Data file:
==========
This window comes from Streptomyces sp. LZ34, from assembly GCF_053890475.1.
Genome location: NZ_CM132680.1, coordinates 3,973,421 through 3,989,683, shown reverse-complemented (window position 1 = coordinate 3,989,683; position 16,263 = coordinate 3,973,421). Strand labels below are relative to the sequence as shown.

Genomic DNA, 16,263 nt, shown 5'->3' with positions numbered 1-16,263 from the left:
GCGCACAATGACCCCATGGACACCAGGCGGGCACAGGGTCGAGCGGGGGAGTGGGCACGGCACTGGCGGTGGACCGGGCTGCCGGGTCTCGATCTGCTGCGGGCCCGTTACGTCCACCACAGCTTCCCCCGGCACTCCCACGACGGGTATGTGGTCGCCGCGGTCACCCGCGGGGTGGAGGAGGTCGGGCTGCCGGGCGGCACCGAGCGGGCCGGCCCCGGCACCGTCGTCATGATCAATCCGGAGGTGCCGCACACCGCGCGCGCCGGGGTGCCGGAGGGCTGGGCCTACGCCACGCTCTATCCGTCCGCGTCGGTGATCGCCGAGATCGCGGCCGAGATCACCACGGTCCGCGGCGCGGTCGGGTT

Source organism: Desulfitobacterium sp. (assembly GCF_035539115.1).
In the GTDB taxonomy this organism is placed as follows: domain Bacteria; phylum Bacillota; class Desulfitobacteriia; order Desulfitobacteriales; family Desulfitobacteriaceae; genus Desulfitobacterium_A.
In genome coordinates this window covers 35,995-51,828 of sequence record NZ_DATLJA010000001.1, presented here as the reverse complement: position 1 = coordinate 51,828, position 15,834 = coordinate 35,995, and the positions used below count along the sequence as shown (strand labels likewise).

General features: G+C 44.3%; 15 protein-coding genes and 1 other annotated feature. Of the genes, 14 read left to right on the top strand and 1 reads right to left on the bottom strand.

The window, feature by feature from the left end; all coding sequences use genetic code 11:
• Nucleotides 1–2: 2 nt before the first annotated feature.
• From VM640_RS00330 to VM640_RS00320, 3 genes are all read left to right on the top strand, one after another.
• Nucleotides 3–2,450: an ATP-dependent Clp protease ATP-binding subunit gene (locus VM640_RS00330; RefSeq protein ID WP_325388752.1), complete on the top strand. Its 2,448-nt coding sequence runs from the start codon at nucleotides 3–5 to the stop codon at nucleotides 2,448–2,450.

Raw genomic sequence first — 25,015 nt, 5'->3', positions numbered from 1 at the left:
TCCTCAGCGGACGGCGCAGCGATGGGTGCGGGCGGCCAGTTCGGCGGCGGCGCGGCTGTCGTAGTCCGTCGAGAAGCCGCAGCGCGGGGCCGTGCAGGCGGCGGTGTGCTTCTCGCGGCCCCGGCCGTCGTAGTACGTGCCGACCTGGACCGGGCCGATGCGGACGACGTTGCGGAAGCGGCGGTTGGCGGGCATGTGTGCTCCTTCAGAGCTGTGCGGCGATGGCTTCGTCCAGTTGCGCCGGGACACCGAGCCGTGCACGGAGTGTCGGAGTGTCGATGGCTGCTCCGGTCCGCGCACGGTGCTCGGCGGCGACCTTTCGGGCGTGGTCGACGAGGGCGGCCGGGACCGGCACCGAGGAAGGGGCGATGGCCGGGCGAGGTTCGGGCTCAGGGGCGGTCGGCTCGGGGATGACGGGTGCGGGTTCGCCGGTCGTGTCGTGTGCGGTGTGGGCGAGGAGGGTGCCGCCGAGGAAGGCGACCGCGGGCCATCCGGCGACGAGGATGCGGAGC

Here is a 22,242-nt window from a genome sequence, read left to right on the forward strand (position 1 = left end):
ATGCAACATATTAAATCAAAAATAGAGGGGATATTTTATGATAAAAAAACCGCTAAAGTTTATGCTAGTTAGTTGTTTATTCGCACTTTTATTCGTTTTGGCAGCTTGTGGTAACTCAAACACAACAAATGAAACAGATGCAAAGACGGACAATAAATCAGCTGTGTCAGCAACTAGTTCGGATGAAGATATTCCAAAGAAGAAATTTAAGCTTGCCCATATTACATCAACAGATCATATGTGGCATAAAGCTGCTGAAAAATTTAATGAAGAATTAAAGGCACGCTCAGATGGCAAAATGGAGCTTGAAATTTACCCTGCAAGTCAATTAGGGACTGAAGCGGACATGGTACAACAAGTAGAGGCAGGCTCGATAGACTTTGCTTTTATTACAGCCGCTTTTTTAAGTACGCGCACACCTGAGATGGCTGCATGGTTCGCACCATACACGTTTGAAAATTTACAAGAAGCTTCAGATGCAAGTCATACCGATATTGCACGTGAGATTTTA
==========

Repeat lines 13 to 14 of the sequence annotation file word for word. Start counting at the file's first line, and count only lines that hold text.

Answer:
Raw genomic sequence first — 25,015 nt, 5'->3', positions numbered from 1 at the left:
TCCTCAGCGGACGGCGCAGCGATGGGTGCGGGCGGCCAGTTCGGCGGCGGCGCGGCTGTCGTAGTCCGTCGAGAAGCCGCAGCGCGGGGCCGTGCAGGCGGCGGTGTGCTTCTCGCGGCCCCGGCCGTCGTAGTACGTGCCGACCTGGACCGGGCCGATGCGGACGACGTTGCGGAAGCGGCGGTTGGCGGGCATGTGTGCTCCTTCAGAGCTGTGCGGCGATGGCTTCGTCCAGTTGCGCCGGGACACCGAGCCGTGCACGGAGTGTCGGAGTGTCGATGGCTGCTCCGGTCCGCGCACGGTGCTCGGCGGCGACCTTTCGGGCGTGGTCGACGAGGGCGGCCGGGACCGGCACCGAGGAAGGGGCGATGGCCGGGCGAGGTTCGGGCTCAGGGGCGGTCGGCTCGGGGATGACGGGTGCGGGTTCGCCGGTCGTGTCGTGTGCGGTGTGGGCGAGGAGGGTGCCGCCGAGGAAGGCGACCGCGGGCCATCCGGCGACGAGGATGCGGAGC